Wednesday morning I was running around like the proverbial headless chicken.  I slept late because I'm still feeling the effects of a cold I picked up in Michigan (those chilly breezes gave me the sneezes!), and because I'm selling some stuff on ebay and had to put some packages together.

Furthermore, hubby and I are leaving for another trip tomorrow, so I need to shift into packing gear soon.  But other things to do first--some shopping (copper cookware on sale at TUESDAY MORNING!), some accounting, some vacuuming, and some work.

Mix into light and fluffy batter
Anyway--one of my dear book club ladies brought me fresh eggs from her girls--Rhode Island Reds--and I simply had to use them before I left town.  So I found a recipe in THE ART AND SOUL OF BAKING that called for four eggs: Sour Cream Streusel Cake. Trouble was, my sour cream was a month out of date and there wasn't enough of it, so I had to go to the grocery.

Sprinkle top with streusel mix
Anyway, the recipe is pretty straightforward, so I won't go through all the steps here.  I will mention, however, that since I've gotten serious about baking, I've begun to weigh my ingredients instead of measuring them--greater accuracy, you see.  And I've also learned that two cups of sugar is NOT sixteen ounces, but fourteen.  Solid weights differ from liquid weights, and a cup of flour or sugar is only seven ounces.  (I don't make up these rules, I just accept them. One day I will have a conference with the Master of the Universe and ask why a batter can hit the ball and not get a hit, but until then I'll just dip my head in a sagacious nod. )

So you cream the sugar and butter, and then add the raw eggs by tablespoonful.  Why?  Because if you dump them all in at once, the batter will lose that lovely light consistency and "break" into a gelatinous mess.  You can get it to whip up again, but "breaking" is considered a bad thing.  If someone can explain this to me, I'm willing to listen.

Anyway, I mixed in the eggs and vanilla, then alternated mixing the flour and sour cream.  Then you spread half the batter in a tube pan, sprinkle with streusel, and then top with the remaining batter and more streusel.  The concoction is baking now, so I'll let you know how it comes out.

In the mean time, I have to finish a proposal (don't worry, fearless agent, it's coming) and put together a blog piece on the end of baseball season.  Sniff.  Sort of sad to say farewell to the boys of summer.  But there's always next year.

OH--why am I baking a coffee cake when I'm heading out of town?  Because I'm heading to see the Grand Baby, and I thought it'd be nice to take a cake for my daughter.  :-)  Nanas should never arrive empty handed.  :-)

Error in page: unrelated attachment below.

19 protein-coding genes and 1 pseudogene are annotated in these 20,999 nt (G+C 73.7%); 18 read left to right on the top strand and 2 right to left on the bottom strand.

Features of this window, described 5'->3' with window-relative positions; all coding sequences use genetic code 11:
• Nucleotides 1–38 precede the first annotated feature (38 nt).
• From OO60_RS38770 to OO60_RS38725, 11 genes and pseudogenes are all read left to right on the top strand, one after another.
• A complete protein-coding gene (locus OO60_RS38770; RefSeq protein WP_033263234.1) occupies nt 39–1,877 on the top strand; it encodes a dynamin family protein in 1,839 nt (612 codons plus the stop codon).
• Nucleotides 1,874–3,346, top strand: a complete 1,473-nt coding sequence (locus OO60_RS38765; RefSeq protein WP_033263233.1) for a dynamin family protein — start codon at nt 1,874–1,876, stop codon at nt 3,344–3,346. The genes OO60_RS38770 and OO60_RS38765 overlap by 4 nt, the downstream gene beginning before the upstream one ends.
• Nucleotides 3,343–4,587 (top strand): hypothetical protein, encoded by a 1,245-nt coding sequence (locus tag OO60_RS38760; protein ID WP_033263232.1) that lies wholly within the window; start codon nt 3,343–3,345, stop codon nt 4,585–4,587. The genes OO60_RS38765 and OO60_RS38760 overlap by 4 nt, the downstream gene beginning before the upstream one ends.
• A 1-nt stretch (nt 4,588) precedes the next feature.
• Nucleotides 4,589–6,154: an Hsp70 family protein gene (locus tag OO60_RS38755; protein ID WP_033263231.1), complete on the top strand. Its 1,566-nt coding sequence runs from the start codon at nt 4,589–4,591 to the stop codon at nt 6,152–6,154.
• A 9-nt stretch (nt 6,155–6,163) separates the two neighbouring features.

And ta da!  The cake is done.  I turned it upside down, thinking the underside was more attractive that the streusel-bumpy top, but you can do whatever you like.  And maybe I'll dust with powdered sugar before serving.  But it's all ready to go visiting, and in a bakery box, no less!

Happy baking!


Tuesday, October 4, 2011

Baseball cupcakes

Bake and frost cupcakes with flesh-toned frosting (okay--mine ARE a little pale!) 
My book club met Monday night, and we had read THE ART OF FIELDING, a book about (among other things), baseball.

PLUS, our St. Pete Rays were in the playoffs, so we're all pretty excited about baseball around here.  To honor the occasion and the theme, I found two pictures of baseball cupcakes that looked do-able.

The first features a doughnut hole dipped in white chocolate and mounted on a grassy cupcake.  The second turns a cupcake into a player's face, then adds a cap made from dipped chocolate and a chocolate-coated marshmallow cookie.

I pulled them together, but did have to make a couple of changes, none of which suited the cupcakes very well.  The instructions called for the hats to be attached to the cupcake with a pretzel stick, and I didn't have any.  I "glued" the hats onto the cupcake with frosting, but had to do it at an angle which obscured most of the player's "face."

Add cereal O's, jellybeans, whatever you have for facial features
The doughnut holes for the other design should have been dipped in white candy coating (again, didn't have any and neither did my grocery store), so I used white chocolate (which doesn't harden very well.)  Furthermore, the only doughnut holes in the grocery store were coated in sugar, and the sugar had a tendency to resist being coated with white chocolate.

So--though my baseballs weren't as smooth and solid as I would have liked, I thought they'd do in a pinch. For a pinch hit, maybe.  (Groan.)

The doughnut holes on piped "grass" frosting
So--I filled my cupcake tree with cupcakes, and away we went.  You'll probably have much better luck.

Go, Rays!

From a distance, they look like baseballs, right? 

Monday, October 3, 2011

How to Spoil Your Doggies

Roll out the dough, using flour when sticky
I'd been traveling for a week, so when I came home I wanted to bake.  Upon discovering that our doggie cookie jar was empty, that settled the question of what to bake.  Dog treats, of course!

I've been using a recipe from FLOUR, but saw this one at King Arthur and decided to give it a try.  It has peanut butter, and what dog doesn't like peanut butter?